The surprise sweeping move by the Centers for Disease Control and Prevention to place a national moratorium on evictions was a welcome action for many tenants who are struggling financially. But the process is not automatic.

The order, which begins September 4 and runs through December 31, halts evictions for reasons of non-payment only. It was done under the CDC's authority to help in protecting against the spread of the coronavirus. 

It covers any leased residential property but does not include hotels or temporary housing situations. The measure should take effect for those currently in any stage of the eviction process as well. For example, any scheduled lockouts should be canceled.

But to be eligible, tenants must meet four criteria: have an income of less than $99,000, be unable to pay rent due to job loss or medical expenses, would become homeless if evicted, and will make partial payments as able.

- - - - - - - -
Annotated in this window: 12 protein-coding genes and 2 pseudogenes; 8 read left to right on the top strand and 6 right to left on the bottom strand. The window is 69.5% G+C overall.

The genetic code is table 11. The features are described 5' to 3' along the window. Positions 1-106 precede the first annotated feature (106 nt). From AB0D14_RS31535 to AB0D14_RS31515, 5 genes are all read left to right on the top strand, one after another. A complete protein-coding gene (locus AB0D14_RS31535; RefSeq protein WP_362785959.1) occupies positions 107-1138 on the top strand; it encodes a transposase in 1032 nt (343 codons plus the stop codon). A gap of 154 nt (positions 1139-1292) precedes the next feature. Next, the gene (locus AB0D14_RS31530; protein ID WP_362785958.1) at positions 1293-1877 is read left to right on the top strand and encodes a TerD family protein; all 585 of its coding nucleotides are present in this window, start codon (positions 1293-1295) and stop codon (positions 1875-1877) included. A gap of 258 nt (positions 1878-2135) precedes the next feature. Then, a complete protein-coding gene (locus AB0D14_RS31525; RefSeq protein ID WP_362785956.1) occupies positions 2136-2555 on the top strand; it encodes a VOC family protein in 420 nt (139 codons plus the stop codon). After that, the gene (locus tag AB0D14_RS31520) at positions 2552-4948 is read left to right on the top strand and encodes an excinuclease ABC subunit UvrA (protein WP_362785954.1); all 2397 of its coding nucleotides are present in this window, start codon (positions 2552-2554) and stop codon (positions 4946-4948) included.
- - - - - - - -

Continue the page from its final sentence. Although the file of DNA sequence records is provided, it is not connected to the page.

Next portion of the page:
Renters must also sign a sworn affidavit confirming the criteria applies to them, under penalty of perjury.

Isaac SturgilI is the head of Legal Aid of North Carolina's Housing Practice Group. He says it's important that people know it's the tenant's responsibility. 

“And once they sign that affidavit, they have to deliver it to their landlord,” says Sturgill. “Once that happens, that's when the protections are triggered, and at that point, under this order, it is illegal for the eviction to proceed.” 

Sturgill also points out that the relief is a temporary solution, and unless further action is taken, tenants will be on the hook for any past rent come January 1.

For the most up-to-date information on coronavirus in North Carolina, visit our Live Updates blog here. WFDD wants to hear your stories — connect with us and let us know what you're experiencing

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